Who is covered? 

The majority of workers in the US are covered by Social Security. Therefore, a simpler question might be “Who isn’t covered.” One exception would be railroad workers. Instead of standard Social Security, these employees receive coverage from the Railroad Retirement System.

Your start date might also effect your coverage. Those who became apart of the federal government’s work force before 1984 would not be automatically covered through Social Security either. In 1987 there was a transitional period that gave these workers the option to switch over to Social Security.

Who is administering SS or OASDI program?

Simply: The Social Security Administration. Information on how to use their services is probably much more useful to those seeking to start their coverage. Fortunately, www.ssa.gov  has become a more reliable source for their services and will continue to improve. Their local offices are also a common recourse for every type of SS benefit. Our local office here in Vancouver is at 805 Broadway St, Vancouver, WA 98660. Or, if you prefer to talk to someone from home, you can call their toll free line at 1-800-772-1213.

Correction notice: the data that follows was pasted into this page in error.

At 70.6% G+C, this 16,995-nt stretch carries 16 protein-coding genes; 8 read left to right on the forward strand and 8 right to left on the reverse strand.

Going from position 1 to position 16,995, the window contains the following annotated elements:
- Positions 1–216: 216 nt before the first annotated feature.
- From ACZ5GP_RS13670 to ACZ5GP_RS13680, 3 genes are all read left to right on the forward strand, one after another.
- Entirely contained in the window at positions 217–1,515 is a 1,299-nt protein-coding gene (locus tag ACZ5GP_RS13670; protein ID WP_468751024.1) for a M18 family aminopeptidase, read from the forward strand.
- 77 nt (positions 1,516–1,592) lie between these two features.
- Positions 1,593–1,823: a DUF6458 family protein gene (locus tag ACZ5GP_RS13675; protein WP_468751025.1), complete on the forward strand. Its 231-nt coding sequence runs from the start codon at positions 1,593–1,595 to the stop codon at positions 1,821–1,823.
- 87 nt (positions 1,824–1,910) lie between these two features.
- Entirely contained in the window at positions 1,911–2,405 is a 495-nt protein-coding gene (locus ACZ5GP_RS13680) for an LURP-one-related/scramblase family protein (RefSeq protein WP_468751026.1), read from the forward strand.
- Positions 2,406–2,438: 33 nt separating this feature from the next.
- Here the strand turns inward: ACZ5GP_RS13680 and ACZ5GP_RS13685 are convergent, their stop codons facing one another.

Are my benefits subject to taxation? 

Whether or not Social Security income is subject to federal taxation is determined by two things: filing status and the income’s base amount. A maximum of half the SS benefits can be taxed for base amounts of $32,000 for married taxpayers or 25,000 for unmarried.

Should I continue to work to add to my Social Security Benefits? 

Before you decide to continue work based on wanting to increase your SS Income, consider what years will bring in your highest earnings. The system for calculating your benefits uses the highest 35 years of income. If your income now will be included in the highest 35, then it will continue to build your benefits. However, if earnings will be less than it will no longer be contributing.